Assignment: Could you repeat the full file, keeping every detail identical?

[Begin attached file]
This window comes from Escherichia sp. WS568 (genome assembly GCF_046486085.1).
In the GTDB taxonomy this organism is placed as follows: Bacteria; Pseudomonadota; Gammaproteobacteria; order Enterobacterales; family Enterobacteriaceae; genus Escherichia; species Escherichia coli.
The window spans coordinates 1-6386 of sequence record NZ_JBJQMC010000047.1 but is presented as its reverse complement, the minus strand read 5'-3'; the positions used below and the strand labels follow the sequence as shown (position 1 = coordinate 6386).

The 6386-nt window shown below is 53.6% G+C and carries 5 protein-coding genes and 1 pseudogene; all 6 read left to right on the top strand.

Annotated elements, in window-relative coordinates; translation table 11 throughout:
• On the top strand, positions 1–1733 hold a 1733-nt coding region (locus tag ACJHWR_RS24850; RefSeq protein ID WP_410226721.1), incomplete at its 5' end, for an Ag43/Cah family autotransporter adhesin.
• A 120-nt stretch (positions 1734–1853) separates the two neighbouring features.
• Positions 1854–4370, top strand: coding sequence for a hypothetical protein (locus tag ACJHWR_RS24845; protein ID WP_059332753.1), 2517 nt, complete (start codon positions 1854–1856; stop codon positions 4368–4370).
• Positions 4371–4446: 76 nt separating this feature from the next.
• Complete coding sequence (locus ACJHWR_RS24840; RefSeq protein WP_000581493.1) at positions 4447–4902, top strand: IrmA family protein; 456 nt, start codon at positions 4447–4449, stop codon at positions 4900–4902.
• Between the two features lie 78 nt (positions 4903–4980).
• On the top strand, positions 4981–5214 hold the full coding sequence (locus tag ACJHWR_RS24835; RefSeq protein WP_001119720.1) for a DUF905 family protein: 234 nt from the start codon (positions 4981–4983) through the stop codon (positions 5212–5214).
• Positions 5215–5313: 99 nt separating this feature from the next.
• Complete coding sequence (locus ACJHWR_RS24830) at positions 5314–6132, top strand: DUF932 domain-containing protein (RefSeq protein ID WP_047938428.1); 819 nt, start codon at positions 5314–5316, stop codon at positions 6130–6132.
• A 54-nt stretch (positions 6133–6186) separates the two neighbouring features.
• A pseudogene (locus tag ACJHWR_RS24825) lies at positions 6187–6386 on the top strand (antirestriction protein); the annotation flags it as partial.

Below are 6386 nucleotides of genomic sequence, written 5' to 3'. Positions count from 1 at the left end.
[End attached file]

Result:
This window comes from Escherichia sp. WS568 (genome assembly GCF_046486085.1).
In the GTDB taxonomy this organism is placed as follows: Bacteria; Pseudomonadota; Gammaproteobacteria; order Enterobacterales; family Enterobacteriaceae; genus Escherichia; species Escherichia coli.
The window spans coordinates 1-6386 of sequence record NZ_JBJQMC010000047.1 but is presented as its reverse complement, the minus strand read 5'-3'; the positions used below and the strand labels follow the sequence as shown (position 1 = coordinate 6386).

The 6386-nt window shown below is 53.6% G+C and carries 5 protein-coding genes and 1 pseudogene; all 6 read left to right on the top strand.

Annotated elements, in window-relative coordinates; translation table 11 throughout:
• On the top strand, positions 1–1733 hold a 1733-nt coding region (locus tag ACJHWR_RS24850; RefSeq protein ID WP_410226721.1), incomplete at its 5' end, for an Ag43/Cah family autotransporter adhesin.
• A 120-nt stretch (positions 1734–1853) separates the two neighbouring features.
• Positions 1854–4370, top strand: coding sequence for a hypothetical protein (locus tag ACJHWR_RS24845; protein ID WP_059332753.1), 2517 nt, complete (start codon positions 1854–1856; stop codon positions 4368–4370).
• Positions 4371–4446: 76 nt separating this feature from the next.
• Complete coding sequence (locus ACJHWR_RS24840; RefSeq protein WP_000581493.1) at positions 4447–4902, top strand: IrmA family protein; 456 nt, start codon at positions 4447–4449, stop codon at positions 4900–4902.
• Between the two features lie 78 nt (positions 4903–4980).
• On the top strand, positions 4981–5214 hold the full coding sequence (locus tag ACJHWR_RS24835; RefSeq protein WP_001119720.1) for a DUF905 family protein: 234 nt from the start codon (positions 4981–4983) through the stop codon (positions 5212–5214).
• Positions 5215–5313: 99 nt separating this feature from the next.
• Complete coding sequence (locus ACJHWR_RS24830) at positions 5314–6132, top strand: DUF932 domain-containing protein (RefSeq protein ID WP_047938428.1); 819 nt, start codon at positions 5314–5316, stop codon at positions 6130–6132.
• A 54-nt stretch (positions 6133–6186) separates the two neighbouring features.
• A pseudogene (locus tag ACJHWR_RS24825) lies at positions 6187–6386 on the top strand (antirestriction protein); the annotation flags it as partial.

Below are 6386 nucleotides of genomic sequence, written 5' to 3'. Positions count from 1 at the left end.